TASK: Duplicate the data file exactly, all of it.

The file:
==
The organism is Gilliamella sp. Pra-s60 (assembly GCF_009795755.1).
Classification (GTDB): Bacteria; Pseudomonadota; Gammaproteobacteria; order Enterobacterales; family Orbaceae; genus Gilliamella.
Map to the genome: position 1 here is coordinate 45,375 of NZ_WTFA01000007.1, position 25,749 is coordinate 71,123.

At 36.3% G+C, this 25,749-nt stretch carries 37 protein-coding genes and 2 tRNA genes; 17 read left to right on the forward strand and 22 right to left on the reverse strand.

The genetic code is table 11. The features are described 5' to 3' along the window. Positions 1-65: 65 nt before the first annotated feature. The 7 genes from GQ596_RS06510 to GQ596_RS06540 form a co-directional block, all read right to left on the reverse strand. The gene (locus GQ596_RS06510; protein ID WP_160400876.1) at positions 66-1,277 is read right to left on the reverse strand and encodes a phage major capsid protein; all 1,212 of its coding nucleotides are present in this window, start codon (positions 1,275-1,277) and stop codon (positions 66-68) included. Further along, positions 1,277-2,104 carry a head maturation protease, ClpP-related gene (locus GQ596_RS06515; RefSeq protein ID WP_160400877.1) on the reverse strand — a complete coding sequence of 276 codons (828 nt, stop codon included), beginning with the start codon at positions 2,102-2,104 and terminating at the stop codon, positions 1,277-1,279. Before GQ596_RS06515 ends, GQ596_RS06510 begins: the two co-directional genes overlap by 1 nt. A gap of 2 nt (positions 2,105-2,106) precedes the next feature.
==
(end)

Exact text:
The organism is Gilliamella sp. Pra-s60 (assembly GCF_009795755.1).
Classification (GTDB): Bacteria; Pseudomonadota; Gammaproteobacteria; order Enterobacterales; family Orbaceae; genus Gilliamella.
Map to the genome: position 1 here is coordinate 45,375 of NZ_WTFA01000007.1, position 25,749 is coordinate 71,123.

At 36.3% G+C, this 25,749-nt stretch carries 37 protein-coding genes and 2 tRNA genes; 17 read left to right on the forward strand and 22 right to left on the reverse strand.

The genetic code is table 11. The features are described 5' to 3' along the window. Positions 1-65: 65 nt before the first annotated feature. The 7 genes from GQ596_RS06510 to GQ596_RS06540 form a co-directional block, all read right to left on the reverse strand. The gene (locus GQ596_RS06510; protein ID WP_160400876.1) at positions 66-1,277 is read right to left on the reverse strand and encodes a phage major capsid protein; all 1,212 of its coding nucleotides are present in this window, start codon (positions 1,275-1,277) and stop codon (positions 66-68) included. Further along, positions 1,277-2,104 carry a head maturation protease, ClpP-related gene (locus GQ596_RS06515; RefSeq protein ID WP_160400877.1) on the reverse strand — a complete coding sequence of 276 codons (828 nt, stop codon included), beginning with the start codon at positions 2,102-2,104 and terminating at the stop codon, positions 1,277-1,279. Before GQ596_RS06515 ends, GQ596_RS06510 begins: the two co-directional genes overlap by 1 nt. A gap of 2 nt (positions 2,105-2,106) precedes the next feature.